E.U. agrees on rescue plan for future financial crises
BRUSSELS -- European Union leaders agreed Thursday to change the bloc's main treaty to allow a permanent rescue plan for countries that run into financial trouble, but the region still faces rising pressure to solve its immediate debt woes.
Ratings agencies revealed new worries about Greece, where protests against debt-driven austerity measures turned violent Thursday. The far-larger Spanish economy is also facing worryingly higher borrowing costs.
The EU set up a temporary bailout fund this year but investors have been demanding stronger assurances that the bloc's divided leaders will protect their shared currency.
The treaty change contains no details but is a necessary legal step toward establishing a permanent mechanism for dealing with countries that can no longer pay off their debts.
It will by necessity include a permanent pot of money to bail out over-indebted countries. Officials also have said that it may contain language allowing the EU to force private creditors to assume some losses when a country can no longer pay off its bonds.
Finance ministers of the 27 EU nations will now begin working out details of the new mechanism, including how much money eurozone nations are willing to chip in and when exactly private creditors would be involved.
The treaty change will allow "member states whose currency is the euro" to "establish a stability mechanism to be activated if indispensable to safeguard the stability of the euro as a whole," a German official said. The official spoke on condition of anonymity.
Any aid to heavily indebted countries under the new mechanism would be "subject to strict conditionality," the official said. Such conditions would be similar to those imposed on Ireland and Greece in their bailouts, to cut their deficits and make their economies more competitive.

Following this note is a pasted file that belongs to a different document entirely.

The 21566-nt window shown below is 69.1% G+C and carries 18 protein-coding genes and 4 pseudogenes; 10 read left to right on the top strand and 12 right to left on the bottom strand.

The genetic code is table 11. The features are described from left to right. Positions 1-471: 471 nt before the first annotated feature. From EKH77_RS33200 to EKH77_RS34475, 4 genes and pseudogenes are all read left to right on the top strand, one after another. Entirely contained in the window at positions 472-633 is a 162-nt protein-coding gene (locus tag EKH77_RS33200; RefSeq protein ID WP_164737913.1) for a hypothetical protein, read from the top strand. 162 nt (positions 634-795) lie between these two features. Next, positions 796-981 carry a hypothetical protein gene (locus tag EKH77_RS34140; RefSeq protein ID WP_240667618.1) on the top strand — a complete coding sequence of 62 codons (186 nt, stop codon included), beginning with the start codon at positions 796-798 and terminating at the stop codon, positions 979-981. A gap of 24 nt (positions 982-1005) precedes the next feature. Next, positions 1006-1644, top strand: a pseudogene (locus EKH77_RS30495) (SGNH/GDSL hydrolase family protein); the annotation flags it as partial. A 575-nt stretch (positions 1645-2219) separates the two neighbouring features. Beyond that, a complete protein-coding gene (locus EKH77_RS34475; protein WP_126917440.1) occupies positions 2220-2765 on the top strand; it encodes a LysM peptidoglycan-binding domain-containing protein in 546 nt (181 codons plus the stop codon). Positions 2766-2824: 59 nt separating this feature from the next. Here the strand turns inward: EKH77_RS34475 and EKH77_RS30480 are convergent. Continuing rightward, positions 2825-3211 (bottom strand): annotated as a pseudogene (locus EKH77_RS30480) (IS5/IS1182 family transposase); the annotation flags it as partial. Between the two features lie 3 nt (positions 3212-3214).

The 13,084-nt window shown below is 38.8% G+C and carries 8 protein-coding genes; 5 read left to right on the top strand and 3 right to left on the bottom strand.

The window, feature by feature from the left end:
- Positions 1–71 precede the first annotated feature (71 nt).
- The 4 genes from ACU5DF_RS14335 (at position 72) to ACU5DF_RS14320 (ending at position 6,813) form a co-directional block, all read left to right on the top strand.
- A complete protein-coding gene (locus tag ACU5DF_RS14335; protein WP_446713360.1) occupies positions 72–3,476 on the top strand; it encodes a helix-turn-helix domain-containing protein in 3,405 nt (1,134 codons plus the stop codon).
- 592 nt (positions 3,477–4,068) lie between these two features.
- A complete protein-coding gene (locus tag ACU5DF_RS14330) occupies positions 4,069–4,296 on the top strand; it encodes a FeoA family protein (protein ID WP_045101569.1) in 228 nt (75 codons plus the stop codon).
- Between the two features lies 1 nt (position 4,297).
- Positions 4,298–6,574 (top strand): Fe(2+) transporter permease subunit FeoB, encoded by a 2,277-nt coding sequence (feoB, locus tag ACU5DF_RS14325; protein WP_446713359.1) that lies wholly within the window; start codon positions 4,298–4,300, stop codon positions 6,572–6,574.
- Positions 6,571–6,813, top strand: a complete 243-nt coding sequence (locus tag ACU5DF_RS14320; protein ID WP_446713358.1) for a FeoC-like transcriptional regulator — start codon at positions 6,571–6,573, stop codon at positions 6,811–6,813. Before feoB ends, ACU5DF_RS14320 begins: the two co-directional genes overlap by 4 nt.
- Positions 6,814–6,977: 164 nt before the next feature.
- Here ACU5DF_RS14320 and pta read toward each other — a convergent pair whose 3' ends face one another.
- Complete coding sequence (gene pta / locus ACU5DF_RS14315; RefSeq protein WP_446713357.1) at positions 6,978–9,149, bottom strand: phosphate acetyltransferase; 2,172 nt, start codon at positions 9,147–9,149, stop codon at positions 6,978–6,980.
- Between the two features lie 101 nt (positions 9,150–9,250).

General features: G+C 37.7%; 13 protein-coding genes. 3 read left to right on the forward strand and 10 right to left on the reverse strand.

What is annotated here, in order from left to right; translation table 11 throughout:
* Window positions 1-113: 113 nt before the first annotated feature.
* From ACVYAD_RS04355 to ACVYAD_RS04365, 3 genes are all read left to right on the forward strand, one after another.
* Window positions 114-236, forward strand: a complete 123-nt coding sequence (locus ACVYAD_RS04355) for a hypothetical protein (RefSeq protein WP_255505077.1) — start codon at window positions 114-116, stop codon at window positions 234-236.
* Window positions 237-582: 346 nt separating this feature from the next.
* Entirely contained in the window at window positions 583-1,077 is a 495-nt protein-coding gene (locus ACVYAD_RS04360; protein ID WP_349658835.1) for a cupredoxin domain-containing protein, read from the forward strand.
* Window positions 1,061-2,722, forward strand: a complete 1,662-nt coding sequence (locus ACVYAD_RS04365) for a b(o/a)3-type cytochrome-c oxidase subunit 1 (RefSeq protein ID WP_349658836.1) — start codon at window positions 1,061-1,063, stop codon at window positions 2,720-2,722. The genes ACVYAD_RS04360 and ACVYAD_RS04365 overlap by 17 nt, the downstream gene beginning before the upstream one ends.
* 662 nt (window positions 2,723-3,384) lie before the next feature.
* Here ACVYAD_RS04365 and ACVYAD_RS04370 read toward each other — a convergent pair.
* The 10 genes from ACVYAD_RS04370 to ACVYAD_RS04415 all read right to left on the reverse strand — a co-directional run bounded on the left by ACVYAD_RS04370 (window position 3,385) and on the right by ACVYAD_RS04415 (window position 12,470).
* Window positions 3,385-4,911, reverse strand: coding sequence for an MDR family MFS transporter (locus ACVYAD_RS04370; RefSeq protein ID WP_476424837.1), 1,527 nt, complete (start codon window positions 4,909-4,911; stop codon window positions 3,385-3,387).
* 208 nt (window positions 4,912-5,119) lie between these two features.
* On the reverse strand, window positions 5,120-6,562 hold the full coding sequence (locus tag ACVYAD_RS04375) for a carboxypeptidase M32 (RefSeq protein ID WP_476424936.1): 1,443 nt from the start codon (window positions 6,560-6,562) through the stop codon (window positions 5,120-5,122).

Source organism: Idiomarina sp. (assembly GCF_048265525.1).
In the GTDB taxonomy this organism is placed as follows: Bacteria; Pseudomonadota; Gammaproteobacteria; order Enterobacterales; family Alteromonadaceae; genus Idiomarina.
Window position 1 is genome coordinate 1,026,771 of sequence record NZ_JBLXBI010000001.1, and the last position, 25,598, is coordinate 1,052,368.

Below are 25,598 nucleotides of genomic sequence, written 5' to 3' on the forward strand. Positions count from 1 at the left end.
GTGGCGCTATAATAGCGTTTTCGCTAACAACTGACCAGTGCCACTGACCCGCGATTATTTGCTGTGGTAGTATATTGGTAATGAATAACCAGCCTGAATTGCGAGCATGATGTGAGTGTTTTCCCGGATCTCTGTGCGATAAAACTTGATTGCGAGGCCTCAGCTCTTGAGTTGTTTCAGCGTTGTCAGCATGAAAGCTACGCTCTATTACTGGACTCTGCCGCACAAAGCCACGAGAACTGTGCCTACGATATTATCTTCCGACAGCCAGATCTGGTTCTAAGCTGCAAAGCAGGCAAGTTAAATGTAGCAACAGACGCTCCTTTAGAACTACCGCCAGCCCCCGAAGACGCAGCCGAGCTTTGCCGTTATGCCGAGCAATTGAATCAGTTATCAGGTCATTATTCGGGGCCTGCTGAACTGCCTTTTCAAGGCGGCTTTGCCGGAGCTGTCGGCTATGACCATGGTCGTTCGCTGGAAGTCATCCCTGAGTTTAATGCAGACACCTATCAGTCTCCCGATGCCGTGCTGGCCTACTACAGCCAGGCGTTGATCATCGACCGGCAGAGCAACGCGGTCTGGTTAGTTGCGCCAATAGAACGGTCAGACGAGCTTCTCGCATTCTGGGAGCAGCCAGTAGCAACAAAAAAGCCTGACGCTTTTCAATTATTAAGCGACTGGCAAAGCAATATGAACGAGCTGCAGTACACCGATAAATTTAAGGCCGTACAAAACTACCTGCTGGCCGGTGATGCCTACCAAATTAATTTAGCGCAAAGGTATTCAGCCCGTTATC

EU leaders had agreed to set up the so-called European Stability Facility at their previous summit in October and finance ministers outlined its broad features at the end of November.
"This is the best signal that we can make to show the absolute determination of the European leaders to do whatever is necessary to protect the euro, to protect financial stability and also to protect the European Union," European Commission President Jose Manuel Barroso said before the talks began Thursday.
Officials have stressed that the ESF won't apply to countries' existing debt loads and that it won't come into force until 2013.
In the meantime, those debt loads are worrying bond markets now.
European heads of state and government remained divided on whether bolder moves are necessary to reassure investors about the stability of the common euro currency. Analysts warn that weak growth, paired with worries over the health of the banks, will make it difficult for Portugal and Spain to pay off their debts, possibly forcing them to follow Greece and Ireland in seeking bailouts.
Further measures -- such as boosting the size of the region's 750 billion ($992.85 billion) bailout fund or introducing pan-European bonds -- have so far been blocked by Germany, Europe's biggest economy.
As leaders were meeting in Brussels, more questions arose over their current strategy to tackle the crisis, namely pushing highly indebted countries to get their finances in order and having the ECB buy up vulnerable bonds to stabilize borrowing costs.